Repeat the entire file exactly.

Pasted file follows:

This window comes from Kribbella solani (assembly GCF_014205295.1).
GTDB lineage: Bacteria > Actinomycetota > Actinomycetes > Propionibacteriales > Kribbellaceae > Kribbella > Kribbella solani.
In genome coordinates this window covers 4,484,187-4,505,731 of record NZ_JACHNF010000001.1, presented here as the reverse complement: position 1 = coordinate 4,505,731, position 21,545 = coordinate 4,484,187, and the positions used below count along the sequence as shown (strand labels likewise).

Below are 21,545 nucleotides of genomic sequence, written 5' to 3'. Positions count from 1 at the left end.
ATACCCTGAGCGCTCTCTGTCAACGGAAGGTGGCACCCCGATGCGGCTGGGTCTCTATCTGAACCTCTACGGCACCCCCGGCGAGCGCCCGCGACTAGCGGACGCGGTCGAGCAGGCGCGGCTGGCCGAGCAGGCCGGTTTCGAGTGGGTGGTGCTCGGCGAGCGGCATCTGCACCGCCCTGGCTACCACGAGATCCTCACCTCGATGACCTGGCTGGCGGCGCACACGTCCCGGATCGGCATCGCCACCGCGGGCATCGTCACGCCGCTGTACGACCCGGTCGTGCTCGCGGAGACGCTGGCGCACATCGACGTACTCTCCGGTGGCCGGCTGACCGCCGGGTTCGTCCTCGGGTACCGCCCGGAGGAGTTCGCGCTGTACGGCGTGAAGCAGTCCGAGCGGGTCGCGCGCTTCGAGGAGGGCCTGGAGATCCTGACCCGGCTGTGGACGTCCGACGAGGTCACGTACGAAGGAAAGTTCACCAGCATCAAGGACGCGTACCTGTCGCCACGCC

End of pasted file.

This window comes from Kribbella solani (assembly GCF_014205295.1).
GTDB lineage: Bacteria > Actinomycetota > Actinomycetes > Propionibacteriales > Kribbellaceae > Kribbella > Kribbella solani.
In genome coordinates this window covers 4,484,187-4,505,731 of record NZ_JACHNF010000001.1, presented here as the reverse complement: position 1 = coordinate 4,505,731, position 21,545 = coordinate 4,484,187, and the positions used below count along the sequence as shown (strand labels likewise).

Below are 21,545 nucleotides of genomic sequence, written 5' to 3'. Positions count from 1 at the left end.
ATACCCTGAGCGCTCTCTGTCAACGGAAGGTGGCACCCCGATGCGGCTGGGTCTCTATCTGAACCTCTACGGCACCCCCGGCGAGCGCCCGCGACTAGCGGACGCGGTCGAGCAGGCGCGGCTGGCCGAGCAGGCCGGTTTCGAGTGGGTGGTGCTCGGCGAGCGGCATCTGCACCGCCCTGGCTACCACGAGATCCTCACCTCGATGACCTGGCTGGCGGCGCACACGTCCCGGATCGGCATCGCCACCGCGGGCATCGTCACGCCGCTGTACGACCCGGTCGTGCTCGCGGAGACGCTGGCGCACATCGACGTACTCTCCGGTGGCCGGCTGACCGCCGGGTTCGTCCTCGGGTACCGCCCGGAGGAGTTCGCGCTGTACGGCGTGAAGCAGTCCGAGCGGGTCGCGCGCTTCGAGGAGGGCCTGGAGATCCTGACCCGGCTGTGGACGTCCGACGAGGTCACGTACGAAGGAAAGTTCACCAGCATCAAGGACGCGTACCTGTCGCCACGCC